Changing Gears is a public media project about the future of the industrial Midwest. Each week, reporters Dan Bobkoff in Cleveland, Niala Boodhoo in Chicago and Kate Davidson in Ann Arbor cover issues of interest to the Great Lakes region. Changing Gears also sponsors public events and conversations.
Dozens of protests have swept across the Changing Gears states in the past few months. Some people are demonstrating to show how much they disapprove to changes being made to unions’ collective bargaining rights, while others are upset about the way their states propose to eliminate budget shortfalls.
We already told you about the zombies who took to the streets of Wisconsin to support unions this past weekend. On Monday, groups in Michigan and Ohio linked their disapproval of recent laws limiting collective bargaining rights to the 43rd anniversary of the death of the Reverend Martin Luther King Jr. The civil rights activist, protesters argued, would have been on their side supporting the rights of union members.
ANN ARBOR — So what do the words “Scott Walker,” “Madison,” and “Maddow” have in common? They are among the search terms included in an open records request for the emails of labor studies professors and staff at three public universities in Michigan – Wayne State University, Michigan State University and the University of Michigan.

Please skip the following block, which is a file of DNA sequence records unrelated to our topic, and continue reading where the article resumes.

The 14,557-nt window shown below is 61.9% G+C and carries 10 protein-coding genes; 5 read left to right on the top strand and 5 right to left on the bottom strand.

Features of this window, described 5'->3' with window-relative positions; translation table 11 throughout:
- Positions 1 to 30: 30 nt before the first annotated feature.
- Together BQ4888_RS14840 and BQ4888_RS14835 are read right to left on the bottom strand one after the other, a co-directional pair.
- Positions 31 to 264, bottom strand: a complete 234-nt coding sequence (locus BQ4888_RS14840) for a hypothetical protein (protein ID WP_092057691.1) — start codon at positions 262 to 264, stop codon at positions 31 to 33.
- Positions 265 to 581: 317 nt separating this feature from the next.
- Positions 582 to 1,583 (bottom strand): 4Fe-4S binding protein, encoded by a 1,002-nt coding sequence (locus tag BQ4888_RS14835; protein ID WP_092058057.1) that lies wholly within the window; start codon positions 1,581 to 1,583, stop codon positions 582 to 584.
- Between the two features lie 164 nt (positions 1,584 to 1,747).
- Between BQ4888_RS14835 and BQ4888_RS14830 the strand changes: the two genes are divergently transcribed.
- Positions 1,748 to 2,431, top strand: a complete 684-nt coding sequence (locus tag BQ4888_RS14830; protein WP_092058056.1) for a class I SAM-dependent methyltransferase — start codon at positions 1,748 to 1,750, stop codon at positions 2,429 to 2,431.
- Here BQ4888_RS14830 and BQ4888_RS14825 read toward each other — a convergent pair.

When it comes to Wisconsin Governor Scott Walker’s proposed law to limit public unions’ collective bargaining rights, the opinions of union members and state legislators have been covered pretty thoroughly. But how does Wisconsin’s zombie contingent feel about all this? Well, this past weekend dozens of people dressed like zombies marched in Madison, WI chanting. “What do we want? Brains! When do we want them? Brains!”
Apparently,these zombies are neither fond of the proposed law, nor are they on a diet. But they have their own Facebook page and call themselves a “political organization.”
Personal income per capita has grown nationwide over the last ten years by 5.7 percent, according to the Bureau of Economic Analysis (BEA). Yet, Americans are not really any better off, because that growth is due to an increase in tax-exempt benefits. That’s what Donald Grimes, an economist at the University of Michigan Institute for Research on Labor, Economics, and the Economy has found. For a look at how Wisconsin, Illinois, Indiana, Michigan and Ohio residents are faring, scroll to the graphs below.
Tax exempt benefits, also known as nontaxable transfer payments, include programs like Social Security, Medicare and Medicaid, health insurance, unemployment, welfare and disability benefits provided by the government and employers. It you subtract those nontaxable transfer payments from the equation, U.S. income actually decreased. In fact, U.S. taxable income per capita fell by 3.4 percent, from $32,403 in 2000 to $31,303 by 2010.
The Midwest is known for many great institutions of higher education. The same cannot always be said about the region’s secondary and elementary schools. Standardized test scores around the nation have dropped significantly since the 1950’s, when U.S. high school graduation rates were among the highest in the world. In the Midwest population decline and a loss of jobs has meant fewer students in schools from poorer neighborhoods.